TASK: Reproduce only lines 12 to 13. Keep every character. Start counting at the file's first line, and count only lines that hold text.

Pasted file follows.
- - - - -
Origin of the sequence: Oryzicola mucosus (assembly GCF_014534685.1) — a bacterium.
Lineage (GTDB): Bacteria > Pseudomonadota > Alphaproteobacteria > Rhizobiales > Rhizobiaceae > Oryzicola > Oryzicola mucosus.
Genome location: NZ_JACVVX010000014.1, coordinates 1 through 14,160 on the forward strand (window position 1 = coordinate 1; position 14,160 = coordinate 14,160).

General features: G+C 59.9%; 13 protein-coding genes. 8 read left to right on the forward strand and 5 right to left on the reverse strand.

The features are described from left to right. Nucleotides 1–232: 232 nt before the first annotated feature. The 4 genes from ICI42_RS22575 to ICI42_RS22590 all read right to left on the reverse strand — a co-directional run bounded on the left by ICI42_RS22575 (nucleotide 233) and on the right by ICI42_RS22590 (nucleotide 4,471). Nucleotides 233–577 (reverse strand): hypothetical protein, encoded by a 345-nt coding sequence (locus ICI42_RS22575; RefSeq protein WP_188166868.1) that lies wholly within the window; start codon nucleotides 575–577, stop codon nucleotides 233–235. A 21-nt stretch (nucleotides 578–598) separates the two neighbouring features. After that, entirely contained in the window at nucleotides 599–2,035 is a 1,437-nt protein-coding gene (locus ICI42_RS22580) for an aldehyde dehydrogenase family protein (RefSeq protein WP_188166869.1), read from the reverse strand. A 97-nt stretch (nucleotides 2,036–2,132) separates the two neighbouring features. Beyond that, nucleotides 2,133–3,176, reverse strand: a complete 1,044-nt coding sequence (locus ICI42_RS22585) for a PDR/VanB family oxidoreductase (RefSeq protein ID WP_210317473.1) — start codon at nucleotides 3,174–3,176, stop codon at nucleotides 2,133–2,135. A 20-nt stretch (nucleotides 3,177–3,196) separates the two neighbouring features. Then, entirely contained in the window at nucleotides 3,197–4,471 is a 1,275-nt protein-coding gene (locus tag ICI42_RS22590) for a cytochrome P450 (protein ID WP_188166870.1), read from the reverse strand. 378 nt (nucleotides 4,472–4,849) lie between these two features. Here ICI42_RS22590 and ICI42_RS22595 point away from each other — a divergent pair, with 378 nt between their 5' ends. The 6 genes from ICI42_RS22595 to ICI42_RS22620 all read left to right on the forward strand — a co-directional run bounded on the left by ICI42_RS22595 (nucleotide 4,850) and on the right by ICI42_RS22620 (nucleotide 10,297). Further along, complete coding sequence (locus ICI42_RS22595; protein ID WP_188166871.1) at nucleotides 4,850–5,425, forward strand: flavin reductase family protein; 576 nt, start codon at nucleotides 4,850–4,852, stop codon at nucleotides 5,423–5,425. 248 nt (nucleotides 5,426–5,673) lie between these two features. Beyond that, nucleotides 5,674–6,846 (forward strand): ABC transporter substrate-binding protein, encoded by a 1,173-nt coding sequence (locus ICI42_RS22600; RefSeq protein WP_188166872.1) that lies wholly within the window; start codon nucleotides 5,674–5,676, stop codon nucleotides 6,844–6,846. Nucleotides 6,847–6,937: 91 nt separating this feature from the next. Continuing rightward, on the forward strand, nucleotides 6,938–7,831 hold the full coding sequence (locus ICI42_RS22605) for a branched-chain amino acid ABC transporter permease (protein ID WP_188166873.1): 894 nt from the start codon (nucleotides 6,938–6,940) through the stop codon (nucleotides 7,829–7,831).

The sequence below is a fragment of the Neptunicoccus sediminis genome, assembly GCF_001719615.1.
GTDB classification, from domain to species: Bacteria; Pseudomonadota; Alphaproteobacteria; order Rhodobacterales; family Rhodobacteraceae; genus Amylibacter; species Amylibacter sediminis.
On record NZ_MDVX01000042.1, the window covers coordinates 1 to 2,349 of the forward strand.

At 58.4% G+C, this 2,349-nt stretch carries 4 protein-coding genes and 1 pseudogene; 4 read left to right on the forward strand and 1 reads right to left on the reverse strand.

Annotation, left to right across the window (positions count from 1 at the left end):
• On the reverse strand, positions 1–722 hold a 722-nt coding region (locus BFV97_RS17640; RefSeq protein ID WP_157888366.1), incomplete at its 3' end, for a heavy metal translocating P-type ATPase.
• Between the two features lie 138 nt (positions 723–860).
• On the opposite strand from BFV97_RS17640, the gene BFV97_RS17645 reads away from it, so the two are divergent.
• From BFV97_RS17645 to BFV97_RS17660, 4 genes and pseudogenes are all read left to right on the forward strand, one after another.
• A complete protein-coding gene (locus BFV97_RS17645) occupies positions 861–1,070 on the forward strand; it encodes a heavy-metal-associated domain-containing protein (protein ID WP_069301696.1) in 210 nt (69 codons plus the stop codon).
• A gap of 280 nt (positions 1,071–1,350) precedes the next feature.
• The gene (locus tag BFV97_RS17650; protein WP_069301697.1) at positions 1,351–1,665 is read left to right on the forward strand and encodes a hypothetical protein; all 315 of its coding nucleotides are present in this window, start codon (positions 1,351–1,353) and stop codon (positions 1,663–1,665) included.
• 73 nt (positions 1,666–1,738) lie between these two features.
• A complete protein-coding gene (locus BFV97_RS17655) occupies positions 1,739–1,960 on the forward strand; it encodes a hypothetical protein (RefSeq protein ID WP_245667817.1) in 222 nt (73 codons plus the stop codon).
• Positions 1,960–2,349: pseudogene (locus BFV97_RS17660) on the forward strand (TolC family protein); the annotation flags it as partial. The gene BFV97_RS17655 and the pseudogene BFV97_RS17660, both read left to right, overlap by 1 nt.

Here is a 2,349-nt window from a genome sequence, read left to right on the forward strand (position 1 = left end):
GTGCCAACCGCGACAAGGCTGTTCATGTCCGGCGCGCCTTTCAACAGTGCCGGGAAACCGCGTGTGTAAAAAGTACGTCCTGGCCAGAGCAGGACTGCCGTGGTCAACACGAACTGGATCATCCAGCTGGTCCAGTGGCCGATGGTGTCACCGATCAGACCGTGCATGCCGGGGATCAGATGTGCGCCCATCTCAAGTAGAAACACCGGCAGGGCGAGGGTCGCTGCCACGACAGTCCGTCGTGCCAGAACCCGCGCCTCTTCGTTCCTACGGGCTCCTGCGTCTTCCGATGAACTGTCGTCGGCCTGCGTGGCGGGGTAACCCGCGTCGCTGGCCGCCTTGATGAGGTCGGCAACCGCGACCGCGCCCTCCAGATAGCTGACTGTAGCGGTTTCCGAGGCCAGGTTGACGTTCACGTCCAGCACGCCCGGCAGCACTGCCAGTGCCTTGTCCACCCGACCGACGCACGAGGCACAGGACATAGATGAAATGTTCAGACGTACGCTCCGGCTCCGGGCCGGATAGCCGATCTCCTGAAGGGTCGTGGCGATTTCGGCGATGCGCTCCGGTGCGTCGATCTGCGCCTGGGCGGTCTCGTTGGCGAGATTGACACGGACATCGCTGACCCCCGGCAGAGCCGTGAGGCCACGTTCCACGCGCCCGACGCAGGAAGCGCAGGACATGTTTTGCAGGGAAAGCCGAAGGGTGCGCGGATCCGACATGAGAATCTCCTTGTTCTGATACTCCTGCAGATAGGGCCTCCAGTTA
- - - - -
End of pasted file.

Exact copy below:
• Between the two features lie 138 nt (positions 723–860).
• On the opposite strand from BFV97_RS17640, the gene BFV97_RS17645 reads away from it, so the two are divergent.